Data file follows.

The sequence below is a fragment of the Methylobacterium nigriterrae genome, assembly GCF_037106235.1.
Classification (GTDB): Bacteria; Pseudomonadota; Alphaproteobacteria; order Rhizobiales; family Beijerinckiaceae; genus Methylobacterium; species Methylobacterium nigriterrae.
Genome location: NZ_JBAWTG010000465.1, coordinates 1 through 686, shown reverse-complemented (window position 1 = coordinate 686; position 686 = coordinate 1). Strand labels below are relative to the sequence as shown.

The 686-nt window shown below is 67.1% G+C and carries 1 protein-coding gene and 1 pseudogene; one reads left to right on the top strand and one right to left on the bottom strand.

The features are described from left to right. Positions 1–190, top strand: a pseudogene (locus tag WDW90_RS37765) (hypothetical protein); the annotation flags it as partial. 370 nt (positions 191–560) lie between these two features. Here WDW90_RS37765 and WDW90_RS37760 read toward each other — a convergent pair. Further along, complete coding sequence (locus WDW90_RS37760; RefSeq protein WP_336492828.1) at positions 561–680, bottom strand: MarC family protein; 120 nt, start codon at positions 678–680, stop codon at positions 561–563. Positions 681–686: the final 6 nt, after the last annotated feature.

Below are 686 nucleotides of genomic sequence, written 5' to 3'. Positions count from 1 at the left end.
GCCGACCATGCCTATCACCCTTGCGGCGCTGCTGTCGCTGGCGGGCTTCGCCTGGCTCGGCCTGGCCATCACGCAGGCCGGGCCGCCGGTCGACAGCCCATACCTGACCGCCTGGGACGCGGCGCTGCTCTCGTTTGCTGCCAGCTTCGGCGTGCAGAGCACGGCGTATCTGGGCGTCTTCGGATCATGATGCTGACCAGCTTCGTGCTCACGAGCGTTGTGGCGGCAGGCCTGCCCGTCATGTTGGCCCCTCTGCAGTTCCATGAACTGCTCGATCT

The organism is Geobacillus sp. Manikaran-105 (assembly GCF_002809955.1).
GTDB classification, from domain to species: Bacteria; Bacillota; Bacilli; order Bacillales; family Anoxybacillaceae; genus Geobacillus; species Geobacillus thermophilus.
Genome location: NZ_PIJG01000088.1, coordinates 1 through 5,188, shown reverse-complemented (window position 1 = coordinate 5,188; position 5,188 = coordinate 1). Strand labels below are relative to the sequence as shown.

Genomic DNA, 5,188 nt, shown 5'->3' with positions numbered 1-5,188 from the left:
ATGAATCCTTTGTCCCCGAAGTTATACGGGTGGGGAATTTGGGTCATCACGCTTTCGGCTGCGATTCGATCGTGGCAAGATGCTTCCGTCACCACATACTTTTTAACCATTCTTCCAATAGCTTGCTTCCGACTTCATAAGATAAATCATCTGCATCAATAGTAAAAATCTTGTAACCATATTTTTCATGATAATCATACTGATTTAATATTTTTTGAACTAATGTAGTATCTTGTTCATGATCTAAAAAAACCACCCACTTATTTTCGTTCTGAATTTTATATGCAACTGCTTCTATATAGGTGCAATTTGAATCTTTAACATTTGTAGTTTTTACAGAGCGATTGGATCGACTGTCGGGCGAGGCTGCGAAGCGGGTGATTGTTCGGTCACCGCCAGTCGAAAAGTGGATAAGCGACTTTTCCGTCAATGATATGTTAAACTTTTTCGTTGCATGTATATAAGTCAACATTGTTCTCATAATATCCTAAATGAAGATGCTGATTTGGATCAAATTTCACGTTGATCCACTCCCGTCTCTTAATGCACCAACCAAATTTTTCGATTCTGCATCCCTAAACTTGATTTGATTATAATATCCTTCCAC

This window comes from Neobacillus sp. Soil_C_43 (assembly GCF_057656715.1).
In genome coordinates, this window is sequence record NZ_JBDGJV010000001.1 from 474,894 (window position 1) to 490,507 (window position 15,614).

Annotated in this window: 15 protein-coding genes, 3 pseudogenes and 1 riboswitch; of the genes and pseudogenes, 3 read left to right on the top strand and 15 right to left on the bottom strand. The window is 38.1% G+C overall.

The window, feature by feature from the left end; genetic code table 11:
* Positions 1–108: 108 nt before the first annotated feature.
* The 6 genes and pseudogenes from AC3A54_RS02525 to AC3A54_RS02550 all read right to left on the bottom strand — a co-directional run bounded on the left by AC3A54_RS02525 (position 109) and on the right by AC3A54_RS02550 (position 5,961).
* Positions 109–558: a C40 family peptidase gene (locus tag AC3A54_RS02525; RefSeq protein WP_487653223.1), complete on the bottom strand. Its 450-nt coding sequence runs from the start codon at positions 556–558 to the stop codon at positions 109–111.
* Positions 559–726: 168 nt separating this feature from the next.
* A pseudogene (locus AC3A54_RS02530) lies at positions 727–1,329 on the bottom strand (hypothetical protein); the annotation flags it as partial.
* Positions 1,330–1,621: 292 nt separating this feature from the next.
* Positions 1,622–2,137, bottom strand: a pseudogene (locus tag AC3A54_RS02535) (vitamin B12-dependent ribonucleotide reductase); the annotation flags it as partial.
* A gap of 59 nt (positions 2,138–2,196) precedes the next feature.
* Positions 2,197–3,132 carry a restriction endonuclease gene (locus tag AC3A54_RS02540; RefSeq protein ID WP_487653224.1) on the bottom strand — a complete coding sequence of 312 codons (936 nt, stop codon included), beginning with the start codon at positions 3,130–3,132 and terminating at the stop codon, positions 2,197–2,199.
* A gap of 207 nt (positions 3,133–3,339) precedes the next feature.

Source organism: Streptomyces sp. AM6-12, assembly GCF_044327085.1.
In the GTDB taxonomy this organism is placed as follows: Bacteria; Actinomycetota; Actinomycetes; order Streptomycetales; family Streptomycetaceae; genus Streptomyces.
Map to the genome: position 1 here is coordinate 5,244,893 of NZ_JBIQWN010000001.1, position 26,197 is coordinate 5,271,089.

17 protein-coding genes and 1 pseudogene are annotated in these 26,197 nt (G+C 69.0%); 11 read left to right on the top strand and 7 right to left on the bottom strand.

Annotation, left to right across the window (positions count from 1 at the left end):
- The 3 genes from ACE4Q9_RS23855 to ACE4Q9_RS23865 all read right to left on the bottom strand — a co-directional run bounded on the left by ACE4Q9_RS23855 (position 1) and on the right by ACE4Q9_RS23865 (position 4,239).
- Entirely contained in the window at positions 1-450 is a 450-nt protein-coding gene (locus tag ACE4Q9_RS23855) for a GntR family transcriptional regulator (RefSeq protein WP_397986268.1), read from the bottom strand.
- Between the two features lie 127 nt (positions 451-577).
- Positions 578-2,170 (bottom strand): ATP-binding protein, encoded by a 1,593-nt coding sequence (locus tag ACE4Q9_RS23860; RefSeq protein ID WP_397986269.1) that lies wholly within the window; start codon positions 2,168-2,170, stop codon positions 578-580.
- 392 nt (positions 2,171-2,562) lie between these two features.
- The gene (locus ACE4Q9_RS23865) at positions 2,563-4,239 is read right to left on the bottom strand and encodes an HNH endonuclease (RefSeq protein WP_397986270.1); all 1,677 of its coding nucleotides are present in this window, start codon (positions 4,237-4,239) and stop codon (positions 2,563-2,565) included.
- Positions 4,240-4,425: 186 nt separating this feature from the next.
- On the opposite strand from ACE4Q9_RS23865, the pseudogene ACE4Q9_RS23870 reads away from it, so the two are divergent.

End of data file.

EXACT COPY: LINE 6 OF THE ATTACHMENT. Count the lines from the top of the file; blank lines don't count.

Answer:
Below are 686 nucleotides of genomic sequence, written 5' to 3'. Positions count from 1 at the left end.